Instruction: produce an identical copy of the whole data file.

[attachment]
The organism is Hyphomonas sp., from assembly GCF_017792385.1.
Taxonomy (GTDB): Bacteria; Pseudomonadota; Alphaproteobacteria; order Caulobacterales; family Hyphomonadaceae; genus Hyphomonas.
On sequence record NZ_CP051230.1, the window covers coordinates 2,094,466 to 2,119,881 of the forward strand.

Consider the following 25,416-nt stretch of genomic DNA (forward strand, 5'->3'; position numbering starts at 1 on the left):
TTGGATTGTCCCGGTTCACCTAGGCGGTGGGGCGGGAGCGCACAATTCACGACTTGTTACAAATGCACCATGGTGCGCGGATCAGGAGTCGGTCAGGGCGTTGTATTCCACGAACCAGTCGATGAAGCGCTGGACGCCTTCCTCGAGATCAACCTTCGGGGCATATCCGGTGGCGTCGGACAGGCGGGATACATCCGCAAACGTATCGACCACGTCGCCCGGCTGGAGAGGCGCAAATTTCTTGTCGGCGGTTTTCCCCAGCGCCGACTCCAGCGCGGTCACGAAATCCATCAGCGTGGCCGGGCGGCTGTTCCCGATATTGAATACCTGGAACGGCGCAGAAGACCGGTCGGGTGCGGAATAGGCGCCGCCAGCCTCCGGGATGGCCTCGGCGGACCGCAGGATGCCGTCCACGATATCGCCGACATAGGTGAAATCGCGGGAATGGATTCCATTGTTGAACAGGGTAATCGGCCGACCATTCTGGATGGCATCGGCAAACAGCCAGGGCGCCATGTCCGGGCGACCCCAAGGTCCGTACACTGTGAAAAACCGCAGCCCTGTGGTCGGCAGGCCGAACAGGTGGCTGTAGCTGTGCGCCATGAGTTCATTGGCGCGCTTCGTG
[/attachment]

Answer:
The organism is Hyphomonas sp., from assembly GCF_017792385.1.
Taxonomy (GTDB): Bacteria; Pseudomonadota; Alphaproteobacteria; order Caulobacterales; family Hyphomonadaceae; genus Hyphomonas.
On sequence record NZ_CP051230.1, the window covers coordinates 2,094,466 to 2,119,881 of the forward strand.

Consider the following 25,416-nt stretch of genomic DNA (forward strand, 5'->3'; position numbering starts at 1 on the left):
TTGGATTGTCCCGGTTCACCTAGGCGGTGGGGCGGGAGCGCACAATTCACGACTTGTTACAAATGCACCATGGTGCGCGGATCAGGAGTCGGTCAGGGCGTTGTATTCCACGAACCAGTCGATGAAGCGCTGGACGCCTTCCTCGAGATCAACCTTCGGGGCATATCCGGTGGCGTCGGACAGGCGGGATACATCCGCAAACGTATCGACCACGTCGCCCGGCTGGAGAGGCGCAAATTTCTTGTCGGCGGTTTTCCCCAGCGCCGACTCCAGCGCGGTCACGAAATCCATCAGCGTGGCCGGGCGGCTGTTCCCGATATTGAATACCTGGAACGGCGCAGAAGACCGGTCGGGTGCGGAATAGGCGCCGCCAGCCTCCGGGATGGCCTCGGCGGACCGCAGGATGCCGTCCACGATATCGCCGACATAGGTGAAATCGCGGGAATGGATTCCATTGTTGAACAGGGTAATCGGCCGACCATTCTGGATGGCATCGGCAAACAGCCAGGGCGCCATGTCCGGGCGACCCCAAGGTCCGTACACTGTGAAAAACCGCAGCCCTGTGGTCGGCAGGCCGAACAGGTGGCTGTAGCTGTGCGCCATGAGTTCATTGGCGCGCTTCGTG